In Cicero’s First Oration Against Catiline, he makes the argument that Catiline should exile himself from the city of Rome for his conspiracies against the Roman government. The reason ultimately being that the hatred the people of Rome have for Catiline is the highest incentive to leave. By giving the city multiple identities, through various comparisons, Cicero depicts an overarching circumstance in which there is no place in Rome for Catiline to be, nor should there be any desire for him to stay.
At the end of paragraph 11 Cicero uses an antithesis to directly state his stance on Catiline’s banishment, that it is not ordered, but advised. This allows him to lead into a plethora of rhetorical questioning in which Cicero’s authority to actually banish Catiline is irrelevant amidst the evident logic that Catiline should be banished anyway, deserved by the hatred all have for him. This begins with asking Catiline the hypophoric question of what “pleasure” he can now afford in this city, as there is “no one who does not hate you”.
In explicating this hatred for Catiline, Cicero uses the word “city” to include all who inhabit within; for example in the beginning of paragraph 11, employing metonymy through substituting “all Italy” to include “the temples of the immortal gods, the houses of the city, the lives of all the citizens”. This hyperbolic sentiment of the destruction and devastation of the whole city is carried through the following paragraphs as the most significant rationale for Catiline’s exile. Cicero makes it to be of the highest importance in paragraph 13, as he continues to illustrate Catiline’s infamy in all areas, domestically and nationally, in which the inside home affairs only add to his corrupt character.
Catiline’s attempt at endangering Cicero’s life and others of the Senate is equated to endangering the lives of everyone in the city. With the use of epistrophe, “You attempt...you execute… you devise nothing that can be kept hid”, Cicero asserts his power and intelligence over Catiline. He then becomes the protector of all within the city, in so that Catiline should no longer be welcome by the city. This notion is presented as a simile in paragraph 15 in which Cicero compares his, himself to Catiline, his “house” to the “city”, and his “slaves” to the “fellow citizens” of Rome. Here the logic of his exile is evident again, as Cicero even places himself in Catiline’s shoes with his claim that he would not want to stay in a city where he is hated by everyone. His rhetoric is pushing Catiline to actually desire exile.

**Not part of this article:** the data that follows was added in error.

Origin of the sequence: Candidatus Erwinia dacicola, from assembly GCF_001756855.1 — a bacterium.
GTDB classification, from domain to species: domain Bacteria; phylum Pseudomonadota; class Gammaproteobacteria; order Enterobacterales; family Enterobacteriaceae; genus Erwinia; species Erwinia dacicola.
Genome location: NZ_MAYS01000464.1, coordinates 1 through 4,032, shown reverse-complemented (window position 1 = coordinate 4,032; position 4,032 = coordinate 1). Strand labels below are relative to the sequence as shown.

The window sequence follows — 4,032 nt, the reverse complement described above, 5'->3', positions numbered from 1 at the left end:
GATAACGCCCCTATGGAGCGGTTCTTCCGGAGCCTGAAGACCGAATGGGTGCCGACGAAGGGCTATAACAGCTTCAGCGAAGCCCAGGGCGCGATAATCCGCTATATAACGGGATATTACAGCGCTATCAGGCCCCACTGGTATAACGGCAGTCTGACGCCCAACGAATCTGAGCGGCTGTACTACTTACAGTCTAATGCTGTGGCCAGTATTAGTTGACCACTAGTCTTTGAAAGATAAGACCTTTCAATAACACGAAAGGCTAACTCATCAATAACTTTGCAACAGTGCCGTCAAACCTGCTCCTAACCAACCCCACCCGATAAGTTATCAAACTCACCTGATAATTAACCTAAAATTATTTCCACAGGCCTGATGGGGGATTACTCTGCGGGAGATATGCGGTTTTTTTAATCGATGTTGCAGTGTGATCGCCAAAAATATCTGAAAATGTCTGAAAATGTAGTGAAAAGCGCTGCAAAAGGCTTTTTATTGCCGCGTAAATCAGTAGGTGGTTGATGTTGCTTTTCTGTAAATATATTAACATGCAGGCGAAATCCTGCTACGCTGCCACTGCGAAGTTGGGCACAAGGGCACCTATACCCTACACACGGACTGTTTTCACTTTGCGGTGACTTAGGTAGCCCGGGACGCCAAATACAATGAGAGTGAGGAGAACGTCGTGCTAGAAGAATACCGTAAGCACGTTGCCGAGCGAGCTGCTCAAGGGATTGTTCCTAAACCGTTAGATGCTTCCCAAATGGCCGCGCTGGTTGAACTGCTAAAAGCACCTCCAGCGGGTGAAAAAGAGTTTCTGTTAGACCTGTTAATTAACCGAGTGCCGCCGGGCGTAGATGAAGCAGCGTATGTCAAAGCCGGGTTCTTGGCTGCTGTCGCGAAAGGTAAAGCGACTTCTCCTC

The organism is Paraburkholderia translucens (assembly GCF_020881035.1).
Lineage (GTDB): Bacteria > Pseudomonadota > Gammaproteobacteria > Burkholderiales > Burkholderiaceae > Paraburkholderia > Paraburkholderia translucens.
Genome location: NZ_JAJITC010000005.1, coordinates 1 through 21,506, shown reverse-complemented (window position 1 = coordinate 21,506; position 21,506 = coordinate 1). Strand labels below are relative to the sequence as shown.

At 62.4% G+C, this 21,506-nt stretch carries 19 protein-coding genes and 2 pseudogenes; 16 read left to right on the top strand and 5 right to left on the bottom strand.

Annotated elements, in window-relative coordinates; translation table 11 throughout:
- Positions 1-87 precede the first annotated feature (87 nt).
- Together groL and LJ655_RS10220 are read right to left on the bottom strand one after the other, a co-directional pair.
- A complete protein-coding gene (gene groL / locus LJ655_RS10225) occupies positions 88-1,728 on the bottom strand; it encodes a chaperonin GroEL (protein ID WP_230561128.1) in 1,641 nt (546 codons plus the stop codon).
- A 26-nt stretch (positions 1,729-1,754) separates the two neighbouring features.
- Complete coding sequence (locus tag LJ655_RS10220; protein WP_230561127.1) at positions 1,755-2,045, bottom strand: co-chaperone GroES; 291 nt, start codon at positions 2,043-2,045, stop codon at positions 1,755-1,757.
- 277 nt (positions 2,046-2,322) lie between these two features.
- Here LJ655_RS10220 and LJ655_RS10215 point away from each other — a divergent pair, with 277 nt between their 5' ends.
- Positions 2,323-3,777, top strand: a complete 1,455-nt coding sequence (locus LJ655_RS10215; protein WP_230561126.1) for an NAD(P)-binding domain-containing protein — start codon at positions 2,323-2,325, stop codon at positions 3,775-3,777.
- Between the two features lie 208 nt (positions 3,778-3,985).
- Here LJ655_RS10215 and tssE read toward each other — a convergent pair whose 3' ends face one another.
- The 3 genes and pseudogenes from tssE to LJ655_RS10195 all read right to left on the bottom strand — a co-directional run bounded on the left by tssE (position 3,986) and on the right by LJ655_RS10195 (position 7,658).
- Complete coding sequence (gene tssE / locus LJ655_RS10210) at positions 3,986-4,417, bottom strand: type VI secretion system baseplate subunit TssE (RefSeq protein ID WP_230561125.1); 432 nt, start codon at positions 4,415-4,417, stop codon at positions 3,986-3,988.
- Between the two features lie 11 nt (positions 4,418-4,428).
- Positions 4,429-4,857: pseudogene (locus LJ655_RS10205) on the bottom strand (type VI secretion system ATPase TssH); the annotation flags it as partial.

Further encouraging this desire, Cicero finally likens the city to the comfort of the home and personified as the “parent”. Such intimate relations solidifies Cicero’s affection and relationship to the city he holds dear, and therefore increases the stakes of Catiline’s presence in further endangering such a personal attachment. He feminizes Rome as the parent at the end of paragraph 15, in which he personifies the city using the pronouns “she” and “her”, the motherly female figure who Catiline disparages and disrespects. So now the city, as a home and as a parent, both of which are expected to provide feelings of love and care, “hate and fear” Catiline.
If the city, in all its different interpretations and presentations, hold nothing but contempt for Catiline, what reason is there for him to stay? By presenting the people of Rome as various types of collective entities, all pitted against the corruption of Catiline, Cicero is able to formulate that the only clear option for Catiline, is to leave.